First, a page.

Jeffery has worked with major artists in multiple genres. He co-wrote Echosmith’s pop hit and multi-platinum-selling single, “Cool Kids”, is multi-platinum around the world. Jeffery has had over 350 syncs (Monday Night Football, MTV, VH1) and also written many songs for TV shows, including The Voice, Glee, American Idol, The Biggest Loser and ESPN. Additionally, he has scored fifteen worldwide commercials for brands including Guess, Southwest Airlines, Victoria Beckham and Lamborghini.
You’ve worked with a lot of artists like Seal, Zedd, O Town, Christina Grimmie and Echosmith. What was it like working with Seal?
That was a lot of fun. It was one of the highlights of my career for sure. His publisher reached out to me about him working with me and I didn’t hear anything for a few months and then all the sudden he emailed me directly and was raving about a song I wrote. I didn’t believe it was him at first and thought for sure it was a friend playing a prank.
We worked for 6 weeks straight and wrote something like 14 songs. He was at my house every day and we’d go to movies and get ice cream between sessions. My wife would make these amazing meals everyday and Seal was loving the food so much he’d serenade her while she cooked lunch. It was hilarious. He’s one of the most gifted singers I’ve ever worked with and his vocal range is really impressive. His writing is really special and once he trusts you musically he’s willing try anything. I appreciated being able to experiment and push him in new ways. He’s become close to my entire family and we just adore him. CONTINUE READING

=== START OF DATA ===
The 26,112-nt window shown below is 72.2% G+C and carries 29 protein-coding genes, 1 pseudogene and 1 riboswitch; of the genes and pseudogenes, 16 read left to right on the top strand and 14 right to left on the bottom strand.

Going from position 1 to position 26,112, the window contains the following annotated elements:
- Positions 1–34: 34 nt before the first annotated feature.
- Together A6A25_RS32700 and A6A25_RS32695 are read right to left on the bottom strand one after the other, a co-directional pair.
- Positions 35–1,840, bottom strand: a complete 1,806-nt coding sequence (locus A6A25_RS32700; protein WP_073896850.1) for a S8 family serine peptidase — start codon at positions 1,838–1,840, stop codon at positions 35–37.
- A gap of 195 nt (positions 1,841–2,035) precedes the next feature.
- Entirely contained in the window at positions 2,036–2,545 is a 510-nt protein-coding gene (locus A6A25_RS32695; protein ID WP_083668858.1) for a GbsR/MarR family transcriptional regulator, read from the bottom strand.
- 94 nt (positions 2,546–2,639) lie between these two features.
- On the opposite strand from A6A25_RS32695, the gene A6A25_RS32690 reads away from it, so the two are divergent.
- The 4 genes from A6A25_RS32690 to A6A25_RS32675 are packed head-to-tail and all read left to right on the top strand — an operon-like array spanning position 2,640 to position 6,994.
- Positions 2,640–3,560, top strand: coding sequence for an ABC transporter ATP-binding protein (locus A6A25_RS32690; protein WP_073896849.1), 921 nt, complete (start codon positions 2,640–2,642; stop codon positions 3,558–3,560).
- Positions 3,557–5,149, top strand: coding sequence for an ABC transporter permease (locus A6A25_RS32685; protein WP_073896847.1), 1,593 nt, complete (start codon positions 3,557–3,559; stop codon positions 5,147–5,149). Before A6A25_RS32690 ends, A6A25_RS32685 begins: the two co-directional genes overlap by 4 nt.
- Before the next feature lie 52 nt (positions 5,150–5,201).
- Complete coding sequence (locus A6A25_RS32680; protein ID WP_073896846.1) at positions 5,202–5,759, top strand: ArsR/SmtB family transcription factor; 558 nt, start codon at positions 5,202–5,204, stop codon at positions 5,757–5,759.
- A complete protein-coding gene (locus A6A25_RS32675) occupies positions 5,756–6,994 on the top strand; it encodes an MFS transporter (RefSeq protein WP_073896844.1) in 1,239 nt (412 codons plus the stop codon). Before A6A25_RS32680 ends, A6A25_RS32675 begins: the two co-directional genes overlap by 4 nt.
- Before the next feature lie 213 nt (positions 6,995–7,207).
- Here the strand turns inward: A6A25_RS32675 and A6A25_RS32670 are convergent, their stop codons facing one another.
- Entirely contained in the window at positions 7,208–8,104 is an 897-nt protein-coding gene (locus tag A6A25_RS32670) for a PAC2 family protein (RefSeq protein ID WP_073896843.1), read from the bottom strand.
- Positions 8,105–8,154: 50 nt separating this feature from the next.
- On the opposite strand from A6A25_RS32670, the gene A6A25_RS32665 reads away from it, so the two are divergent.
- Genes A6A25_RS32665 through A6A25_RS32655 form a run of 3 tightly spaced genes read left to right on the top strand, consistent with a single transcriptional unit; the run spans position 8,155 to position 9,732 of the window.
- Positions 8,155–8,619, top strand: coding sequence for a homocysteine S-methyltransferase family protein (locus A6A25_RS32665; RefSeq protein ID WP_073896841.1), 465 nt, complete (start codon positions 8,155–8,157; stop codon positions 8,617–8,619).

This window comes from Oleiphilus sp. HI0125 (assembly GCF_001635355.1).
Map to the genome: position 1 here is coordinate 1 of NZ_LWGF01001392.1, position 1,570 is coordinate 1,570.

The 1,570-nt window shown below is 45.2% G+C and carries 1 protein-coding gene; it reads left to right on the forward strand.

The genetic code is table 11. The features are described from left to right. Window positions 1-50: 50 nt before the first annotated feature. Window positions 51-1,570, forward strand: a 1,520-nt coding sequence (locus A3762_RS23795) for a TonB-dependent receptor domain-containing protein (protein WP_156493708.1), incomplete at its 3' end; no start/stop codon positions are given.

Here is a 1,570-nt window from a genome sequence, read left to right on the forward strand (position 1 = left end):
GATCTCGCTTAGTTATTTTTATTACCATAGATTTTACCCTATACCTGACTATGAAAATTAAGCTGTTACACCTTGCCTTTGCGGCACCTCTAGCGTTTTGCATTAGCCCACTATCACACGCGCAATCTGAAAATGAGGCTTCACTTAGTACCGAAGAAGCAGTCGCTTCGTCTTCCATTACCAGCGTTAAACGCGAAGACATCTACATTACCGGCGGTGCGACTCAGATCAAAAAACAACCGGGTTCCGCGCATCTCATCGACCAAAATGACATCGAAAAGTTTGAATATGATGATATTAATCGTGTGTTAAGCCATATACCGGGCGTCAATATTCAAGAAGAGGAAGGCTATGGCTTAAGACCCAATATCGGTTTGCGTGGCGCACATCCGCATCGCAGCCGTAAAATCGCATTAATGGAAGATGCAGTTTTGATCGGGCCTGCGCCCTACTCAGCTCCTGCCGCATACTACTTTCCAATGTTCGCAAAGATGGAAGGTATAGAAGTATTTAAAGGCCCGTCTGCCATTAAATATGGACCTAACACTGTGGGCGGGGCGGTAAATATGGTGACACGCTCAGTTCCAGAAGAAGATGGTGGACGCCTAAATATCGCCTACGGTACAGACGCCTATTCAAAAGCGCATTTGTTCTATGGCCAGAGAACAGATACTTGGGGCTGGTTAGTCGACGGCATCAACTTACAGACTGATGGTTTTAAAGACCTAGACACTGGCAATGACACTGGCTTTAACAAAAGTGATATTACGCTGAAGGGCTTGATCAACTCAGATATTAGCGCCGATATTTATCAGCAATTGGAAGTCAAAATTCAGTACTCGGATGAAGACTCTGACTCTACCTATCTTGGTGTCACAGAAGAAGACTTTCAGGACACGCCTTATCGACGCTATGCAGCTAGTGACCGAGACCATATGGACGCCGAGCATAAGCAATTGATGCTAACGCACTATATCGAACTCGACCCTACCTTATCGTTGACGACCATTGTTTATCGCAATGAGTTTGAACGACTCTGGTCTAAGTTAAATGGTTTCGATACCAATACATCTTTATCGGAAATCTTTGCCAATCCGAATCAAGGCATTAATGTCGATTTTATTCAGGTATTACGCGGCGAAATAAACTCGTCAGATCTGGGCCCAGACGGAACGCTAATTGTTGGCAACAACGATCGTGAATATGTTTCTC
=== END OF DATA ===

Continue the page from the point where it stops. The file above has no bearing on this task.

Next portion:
UK folk-pop band Flight Brigade have almost completed their debut album, co-produced by Gavin Monaghan (The Editors, Kings of Leon, Robert Plant) and mixed by Donald Clark (The Knife, Noah & The Whale, Muse) at Artillery Studios. The album is due for release in early Autumn. Flight Brigade have released the official music video for their upcoming single ‘Housefire’ which is set in the Welsh mountains and follows the story of a girl fleeing the haunting influence of her past. They have been confirmed for Bestival and Glastonbury Festival. Housefire has a haunting atmospheric vibe with a singable anthem.